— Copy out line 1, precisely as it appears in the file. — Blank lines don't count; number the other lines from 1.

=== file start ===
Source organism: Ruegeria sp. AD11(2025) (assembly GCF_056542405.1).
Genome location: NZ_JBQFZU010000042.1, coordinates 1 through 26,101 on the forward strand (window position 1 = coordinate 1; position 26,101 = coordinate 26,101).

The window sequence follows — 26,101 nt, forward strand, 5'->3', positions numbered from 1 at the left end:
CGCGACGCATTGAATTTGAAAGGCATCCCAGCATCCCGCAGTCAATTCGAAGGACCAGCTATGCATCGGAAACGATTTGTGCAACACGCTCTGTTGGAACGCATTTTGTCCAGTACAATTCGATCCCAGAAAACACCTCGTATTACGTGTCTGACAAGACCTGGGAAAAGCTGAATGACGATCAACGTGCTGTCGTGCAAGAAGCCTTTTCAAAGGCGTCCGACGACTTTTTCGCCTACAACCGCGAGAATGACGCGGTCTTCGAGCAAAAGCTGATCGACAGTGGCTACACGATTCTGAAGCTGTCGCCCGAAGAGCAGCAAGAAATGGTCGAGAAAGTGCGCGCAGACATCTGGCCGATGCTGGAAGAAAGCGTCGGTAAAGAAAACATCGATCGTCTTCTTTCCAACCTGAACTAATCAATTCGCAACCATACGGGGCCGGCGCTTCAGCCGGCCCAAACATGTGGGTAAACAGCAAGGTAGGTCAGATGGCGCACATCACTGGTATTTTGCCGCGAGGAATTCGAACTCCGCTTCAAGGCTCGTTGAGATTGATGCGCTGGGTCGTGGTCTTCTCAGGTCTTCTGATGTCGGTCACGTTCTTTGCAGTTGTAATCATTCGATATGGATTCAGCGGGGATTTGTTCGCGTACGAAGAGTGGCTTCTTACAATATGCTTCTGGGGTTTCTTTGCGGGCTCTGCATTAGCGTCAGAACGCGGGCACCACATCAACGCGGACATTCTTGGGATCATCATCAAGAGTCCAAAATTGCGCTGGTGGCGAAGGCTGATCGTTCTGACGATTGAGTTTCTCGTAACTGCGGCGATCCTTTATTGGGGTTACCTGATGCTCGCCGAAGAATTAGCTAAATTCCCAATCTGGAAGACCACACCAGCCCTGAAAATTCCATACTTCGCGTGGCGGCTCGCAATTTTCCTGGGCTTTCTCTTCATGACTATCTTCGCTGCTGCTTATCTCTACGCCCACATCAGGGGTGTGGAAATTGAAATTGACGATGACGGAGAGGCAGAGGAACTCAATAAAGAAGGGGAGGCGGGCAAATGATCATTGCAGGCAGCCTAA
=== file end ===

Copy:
Source organism: Ruegeria sp. AD11(2025) (assembly GCF_056542405.1).